The iBooks Author strategy was failed from the beginning. I think Apple should have bought a major textbook company to create great books for the iPad. Imagine if Apple had bought a major textbook publisher in 2012, recreated all of their books in iBooks Author, and released them for free on the App Store. How would that have changed the marketing message to schools: Buy textbooks for $X, or buy iPad for $X and get all of your textbooks for free.

Apple mentioned the $14.99 price point in their last education keynote, and that the students would own their digital books. They mentioned the publishers Apple was working with to create these books. The first flaw, as I mentioned earlier, is that the students often don’t need to retain ownership with physical books. If schools have to re-buy $14.99 digital textbooks every year for all students, the digital book buying process becomes more expensive very quickly (compared to physical books that might be used for five years).

I follow Apple in education closely, and I haven’t heard a thing about iBooks textbooks in the real world in many years. I don’t know of a single school who has based their book-buying strategy on iBooks.

Eddie Cue was out next to talk about iTunes U at the education keynote in 2012. “We’re going to help teachers reinvent the curriculum. We want teachers to be able to create full online courses.”

This photo shows where iTunes U has ended up today after Apple’s vision for it in 2012 was shuffled into the Podcasts catalog last year:

iTunes U is an iPad-only application, with a grade book that doesn’t connect to a student information system or a major learning management system.

What school district is basing key student data (grades) on iTunes U? How do I archive that data for 15 years? It’s a pie in the sky service that looks great on a marketing page, but I can’t see a reason a major school district would get behind iTunes U as a primary place to store data.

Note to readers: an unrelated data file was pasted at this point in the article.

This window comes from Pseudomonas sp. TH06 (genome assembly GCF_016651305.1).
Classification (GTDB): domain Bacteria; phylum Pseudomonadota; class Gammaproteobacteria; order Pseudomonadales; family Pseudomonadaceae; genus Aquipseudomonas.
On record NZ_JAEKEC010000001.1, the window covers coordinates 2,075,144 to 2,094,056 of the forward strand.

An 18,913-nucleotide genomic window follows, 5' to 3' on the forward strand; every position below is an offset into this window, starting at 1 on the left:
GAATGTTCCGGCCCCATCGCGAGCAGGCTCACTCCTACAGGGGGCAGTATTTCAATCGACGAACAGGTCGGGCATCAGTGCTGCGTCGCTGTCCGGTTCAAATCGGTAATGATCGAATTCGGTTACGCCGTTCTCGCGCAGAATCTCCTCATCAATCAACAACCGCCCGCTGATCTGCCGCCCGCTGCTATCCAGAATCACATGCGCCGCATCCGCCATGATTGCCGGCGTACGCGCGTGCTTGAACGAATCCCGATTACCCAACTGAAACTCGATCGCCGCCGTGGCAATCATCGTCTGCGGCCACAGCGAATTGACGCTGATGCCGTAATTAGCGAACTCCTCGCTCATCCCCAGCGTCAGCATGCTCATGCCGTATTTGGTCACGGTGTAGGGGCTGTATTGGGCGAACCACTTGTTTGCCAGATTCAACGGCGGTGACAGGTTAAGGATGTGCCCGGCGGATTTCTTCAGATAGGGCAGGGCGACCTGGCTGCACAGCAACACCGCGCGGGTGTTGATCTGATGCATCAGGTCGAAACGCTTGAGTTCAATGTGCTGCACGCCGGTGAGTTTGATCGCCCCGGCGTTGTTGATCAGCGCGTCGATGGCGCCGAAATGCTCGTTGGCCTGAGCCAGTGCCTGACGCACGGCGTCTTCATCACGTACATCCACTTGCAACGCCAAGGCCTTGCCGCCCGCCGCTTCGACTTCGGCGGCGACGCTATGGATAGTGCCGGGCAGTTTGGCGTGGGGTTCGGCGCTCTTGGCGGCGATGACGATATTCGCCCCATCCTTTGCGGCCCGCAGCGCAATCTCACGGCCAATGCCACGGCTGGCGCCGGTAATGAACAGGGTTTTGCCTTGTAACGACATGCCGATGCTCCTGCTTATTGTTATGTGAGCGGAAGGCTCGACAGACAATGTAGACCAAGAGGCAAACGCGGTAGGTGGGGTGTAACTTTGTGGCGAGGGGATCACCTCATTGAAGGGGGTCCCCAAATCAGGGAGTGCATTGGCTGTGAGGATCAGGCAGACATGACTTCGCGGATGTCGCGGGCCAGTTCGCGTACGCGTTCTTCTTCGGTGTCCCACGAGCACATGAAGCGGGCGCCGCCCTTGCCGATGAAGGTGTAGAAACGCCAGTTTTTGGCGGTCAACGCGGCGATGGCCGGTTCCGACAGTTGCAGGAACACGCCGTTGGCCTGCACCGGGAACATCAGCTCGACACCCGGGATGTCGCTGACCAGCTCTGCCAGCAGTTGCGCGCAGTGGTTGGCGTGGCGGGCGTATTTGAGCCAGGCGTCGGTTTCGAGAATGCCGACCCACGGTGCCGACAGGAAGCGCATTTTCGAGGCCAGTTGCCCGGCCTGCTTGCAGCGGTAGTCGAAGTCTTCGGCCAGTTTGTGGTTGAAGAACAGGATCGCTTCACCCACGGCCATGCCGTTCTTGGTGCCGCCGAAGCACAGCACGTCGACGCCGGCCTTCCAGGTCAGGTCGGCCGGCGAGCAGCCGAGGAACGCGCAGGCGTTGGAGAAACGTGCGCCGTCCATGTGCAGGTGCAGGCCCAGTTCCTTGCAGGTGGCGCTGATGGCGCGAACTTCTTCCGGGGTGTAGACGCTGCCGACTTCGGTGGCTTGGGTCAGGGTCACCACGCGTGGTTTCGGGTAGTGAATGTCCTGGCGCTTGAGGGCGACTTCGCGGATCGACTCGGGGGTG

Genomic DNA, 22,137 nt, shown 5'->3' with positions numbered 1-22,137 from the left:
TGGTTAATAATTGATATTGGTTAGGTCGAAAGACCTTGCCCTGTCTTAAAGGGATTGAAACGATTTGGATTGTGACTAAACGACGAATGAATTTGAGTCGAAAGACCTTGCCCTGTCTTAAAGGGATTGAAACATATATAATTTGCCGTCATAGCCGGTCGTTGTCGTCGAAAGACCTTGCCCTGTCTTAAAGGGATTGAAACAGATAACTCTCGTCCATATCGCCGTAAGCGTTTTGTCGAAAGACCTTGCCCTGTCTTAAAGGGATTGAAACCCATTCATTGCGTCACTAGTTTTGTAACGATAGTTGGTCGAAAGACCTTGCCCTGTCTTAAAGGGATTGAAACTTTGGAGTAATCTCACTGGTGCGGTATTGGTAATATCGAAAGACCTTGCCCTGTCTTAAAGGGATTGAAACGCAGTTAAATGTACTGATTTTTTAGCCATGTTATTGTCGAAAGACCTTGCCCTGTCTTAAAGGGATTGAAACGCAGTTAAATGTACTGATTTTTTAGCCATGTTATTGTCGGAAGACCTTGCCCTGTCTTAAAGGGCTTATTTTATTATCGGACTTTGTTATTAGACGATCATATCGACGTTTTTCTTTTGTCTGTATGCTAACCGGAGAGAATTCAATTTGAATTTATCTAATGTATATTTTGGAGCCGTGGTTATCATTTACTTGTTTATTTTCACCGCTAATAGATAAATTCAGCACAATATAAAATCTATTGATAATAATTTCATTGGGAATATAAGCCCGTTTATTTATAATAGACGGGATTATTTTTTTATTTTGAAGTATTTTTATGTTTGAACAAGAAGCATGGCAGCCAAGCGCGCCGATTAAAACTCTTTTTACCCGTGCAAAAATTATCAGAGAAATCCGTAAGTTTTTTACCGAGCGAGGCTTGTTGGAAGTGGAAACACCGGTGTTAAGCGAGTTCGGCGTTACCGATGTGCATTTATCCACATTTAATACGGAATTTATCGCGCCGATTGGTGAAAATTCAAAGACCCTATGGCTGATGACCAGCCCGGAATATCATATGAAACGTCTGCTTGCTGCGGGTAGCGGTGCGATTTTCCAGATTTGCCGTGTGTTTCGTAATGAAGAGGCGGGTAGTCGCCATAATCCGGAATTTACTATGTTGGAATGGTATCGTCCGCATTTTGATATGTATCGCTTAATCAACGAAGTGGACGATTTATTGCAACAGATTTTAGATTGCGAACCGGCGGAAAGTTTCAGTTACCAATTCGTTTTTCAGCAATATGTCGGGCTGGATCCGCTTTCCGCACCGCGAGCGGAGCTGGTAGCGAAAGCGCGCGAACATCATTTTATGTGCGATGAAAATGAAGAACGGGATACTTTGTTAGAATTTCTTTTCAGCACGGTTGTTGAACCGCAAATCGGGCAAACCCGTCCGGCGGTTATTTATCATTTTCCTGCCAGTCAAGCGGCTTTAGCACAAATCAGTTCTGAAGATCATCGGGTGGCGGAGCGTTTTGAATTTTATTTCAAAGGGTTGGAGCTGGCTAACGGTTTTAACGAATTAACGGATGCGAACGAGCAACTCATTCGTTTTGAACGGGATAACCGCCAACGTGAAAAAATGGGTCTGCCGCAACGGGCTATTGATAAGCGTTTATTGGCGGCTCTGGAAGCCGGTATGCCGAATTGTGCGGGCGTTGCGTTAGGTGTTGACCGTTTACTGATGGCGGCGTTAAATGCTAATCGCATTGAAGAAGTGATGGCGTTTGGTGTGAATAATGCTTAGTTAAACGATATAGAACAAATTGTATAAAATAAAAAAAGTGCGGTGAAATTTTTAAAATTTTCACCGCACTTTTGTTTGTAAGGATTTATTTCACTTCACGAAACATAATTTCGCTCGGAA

So here’s something to consider: how much from Apple’s 2012 education keynote has made a difference in the years since? I’d argue nearly nothing.

For me, that is an important thing to note as we look at the 2018 education keynote. If the 2012 strategy didn’t have any lasting impact, why will the 2018 edition be any different? Are the visions really that different?

After a two-hour flight, I settled on this for where we are today:

The desktop/laptop form factor was book 1. The iPad was book 2. And I’m waiting for book 3 which should primarily be based on services in the cloud. I love Apple, but the company is only a small part of my school’s technology stack in practice.

Renweb handles my student data (and offers a learning management system). G-Suite (Google) handles all of our email and document management. Right now Apple only provides the devices and the App Store for those devices, but not many of the services I need. Apple hypes that its all in on education. I want Apple to allow me to be all in on them.

As I rewatched the 2012 keynote and pondered the 2018 keynote, I realized that Apple is yet again trying to craft a future for education that I am not sure fits with reality.

Individual schools certainly have and will continue to take advantage of both Swift Playgrounds and Everyone Can Code. Some schools will undoubtedly take advantage of Everyone Can Create content that Apple announced yesterday.